By Sadia Ahsanuddin
“An elective despotism was not the government we fought for; but one which should not only be founded on free principles, but in which the powers of government should be so divided and balanced among several bodies of magistracy, as that no one could transcend their legal limits, without being effectually checked and restrained by the others.”
~Thomas Jefferson, Notes on the State of Virginia
On August 9, 2013, President Obama addressed the public in an attempt to placate fears regarding the National Security Agency’s collection of telephony metadata in bulk and the intrusions the intelligence community has recently made on civil liberties and privacy. Although President Obama called for more transparency and sought to make the public more “comfortable,” he was also clear that he was not planning on terminating the phone logging program, opting to modify it instead and arguing that the media had distorted the nature of the surveillance programs. Obama stated that he had confidence in the programs and acknowledged that “we have to strike the right balance between protecting our security and preserving our freedoms.” The administration and many of our countrymen have swung so far in the direction of national security, however, that they sacrifice the “free principles” enshrined in our Constitution.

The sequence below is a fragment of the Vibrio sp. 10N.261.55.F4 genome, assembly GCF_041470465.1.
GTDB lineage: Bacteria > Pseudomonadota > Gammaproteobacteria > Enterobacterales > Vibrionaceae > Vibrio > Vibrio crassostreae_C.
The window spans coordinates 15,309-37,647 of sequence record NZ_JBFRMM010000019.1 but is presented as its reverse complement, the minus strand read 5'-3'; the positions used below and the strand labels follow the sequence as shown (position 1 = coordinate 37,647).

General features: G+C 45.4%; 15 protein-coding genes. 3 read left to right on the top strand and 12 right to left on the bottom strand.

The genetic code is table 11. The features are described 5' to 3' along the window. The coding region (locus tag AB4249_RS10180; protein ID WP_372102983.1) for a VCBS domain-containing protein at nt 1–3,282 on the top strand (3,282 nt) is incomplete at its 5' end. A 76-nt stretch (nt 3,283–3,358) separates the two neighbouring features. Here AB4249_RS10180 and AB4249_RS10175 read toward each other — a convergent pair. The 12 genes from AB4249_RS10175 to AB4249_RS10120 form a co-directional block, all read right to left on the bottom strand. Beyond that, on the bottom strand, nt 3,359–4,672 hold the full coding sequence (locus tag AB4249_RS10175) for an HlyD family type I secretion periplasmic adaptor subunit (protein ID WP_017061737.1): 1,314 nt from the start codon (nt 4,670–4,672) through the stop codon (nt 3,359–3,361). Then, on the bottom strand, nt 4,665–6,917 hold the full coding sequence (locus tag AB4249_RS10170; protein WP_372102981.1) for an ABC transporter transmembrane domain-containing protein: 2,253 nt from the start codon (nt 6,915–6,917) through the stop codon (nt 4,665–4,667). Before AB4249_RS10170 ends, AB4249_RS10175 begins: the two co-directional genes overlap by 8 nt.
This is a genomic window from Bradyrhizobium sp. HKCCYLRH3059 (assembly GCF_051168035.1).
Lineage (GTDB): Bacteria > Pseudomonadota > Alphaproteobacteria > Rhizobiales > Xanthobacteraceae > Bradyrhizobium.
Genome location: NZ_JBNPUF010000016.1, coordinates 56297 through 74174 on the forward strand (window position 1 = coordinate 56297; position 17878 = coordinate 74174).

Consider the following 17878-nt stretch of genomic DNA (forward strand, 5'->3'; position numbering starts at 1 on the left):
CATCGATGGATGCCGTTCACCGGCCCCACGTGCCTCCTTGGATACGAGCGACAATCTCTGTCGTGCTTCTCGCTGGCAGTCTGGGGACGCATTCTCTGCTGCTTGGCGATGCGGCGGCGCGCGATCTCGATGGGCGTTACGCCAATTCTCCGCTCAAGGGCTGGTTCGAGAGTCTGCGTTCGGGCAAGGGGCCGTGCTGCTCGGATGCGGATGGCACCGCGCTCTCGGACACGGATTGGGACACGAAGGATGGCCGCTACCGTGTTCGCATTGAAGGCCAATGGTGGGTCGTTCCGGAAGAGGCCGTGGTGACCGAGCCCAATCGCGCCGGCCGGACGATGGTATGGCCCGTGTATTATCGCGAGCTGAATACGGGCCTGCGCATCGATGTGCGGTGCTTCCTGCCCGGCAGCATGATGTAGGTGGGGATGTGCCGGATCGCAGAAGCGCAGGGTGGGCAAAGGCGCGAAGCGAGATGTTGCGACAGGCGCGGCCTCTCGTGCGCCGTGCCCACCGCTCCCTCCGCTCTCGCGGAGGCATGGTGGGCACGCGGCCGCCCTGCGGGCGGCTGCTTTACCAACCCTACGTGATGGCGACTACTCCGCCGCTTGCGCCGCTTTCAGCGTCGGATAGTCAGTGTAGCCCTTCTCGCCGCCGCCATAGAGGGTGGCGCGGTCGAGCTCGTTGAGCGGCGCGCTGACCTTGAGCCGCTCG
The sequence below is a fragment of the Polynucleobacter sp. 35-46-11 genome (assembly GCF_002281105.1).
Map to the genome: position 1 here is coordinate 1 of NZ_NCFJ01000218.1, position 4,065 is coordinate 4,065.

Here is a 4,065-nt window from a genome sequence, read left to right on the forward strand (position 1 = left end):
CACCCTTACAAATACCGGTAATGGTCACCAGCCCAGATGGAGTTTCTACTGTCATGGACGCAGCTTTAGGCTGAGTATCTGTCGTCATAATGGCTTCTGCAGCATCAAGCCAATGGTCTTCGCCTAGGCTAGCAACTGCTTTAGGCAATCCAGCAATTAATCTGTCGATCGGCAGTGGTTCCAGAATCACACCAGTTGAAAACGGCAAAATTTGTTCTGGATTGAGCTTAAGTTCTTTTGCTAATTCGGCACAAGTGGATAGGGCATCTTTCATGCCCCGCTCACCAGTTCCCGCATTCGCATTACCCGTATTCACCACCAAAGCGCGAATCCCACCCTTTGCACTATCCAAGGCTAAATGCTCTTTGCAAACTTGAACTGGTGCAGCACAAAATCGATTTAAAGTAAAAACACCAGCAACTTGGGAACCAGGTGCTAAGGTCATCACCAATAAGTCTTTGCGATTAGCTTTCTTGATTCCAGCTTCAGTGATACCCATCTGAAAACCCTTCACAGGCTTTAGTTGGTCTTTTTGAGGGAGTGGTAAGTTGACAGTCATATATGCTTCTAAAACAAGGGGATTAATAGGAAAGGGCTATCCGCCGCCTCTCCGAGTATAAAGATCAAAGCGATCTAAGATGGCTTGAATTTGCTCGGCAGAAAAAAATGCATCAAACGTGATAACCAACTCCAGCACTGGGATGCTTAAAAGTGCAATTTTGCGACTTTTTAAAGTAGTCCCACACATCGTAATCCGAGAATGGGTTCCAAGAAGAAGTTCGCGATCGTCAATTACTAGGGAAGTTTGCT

The revelations regarding the surveillance practices of the NSA were made by The Guardian’s columnist Glenn Greenwald on behalf of Edward Snowden, who worked at the NSA for four years for outside contractors. As per the revelations, the NSA (long referred to wryly as the “No Such Agency”) has been encroaching upon the privacy of civilians. By virtue of the top-secret Prism program, the NSA has direct access to the servers of Google, Apple, Facebook, Yahoo, Skype, AOL, and other Internet companies. The surveillance under the Prism program includes the content of communications as well as transactional information. Although Prism operates with the assistance of the companies, the companies that were willing to communicate with The Guardian indicate no knowledge of the program.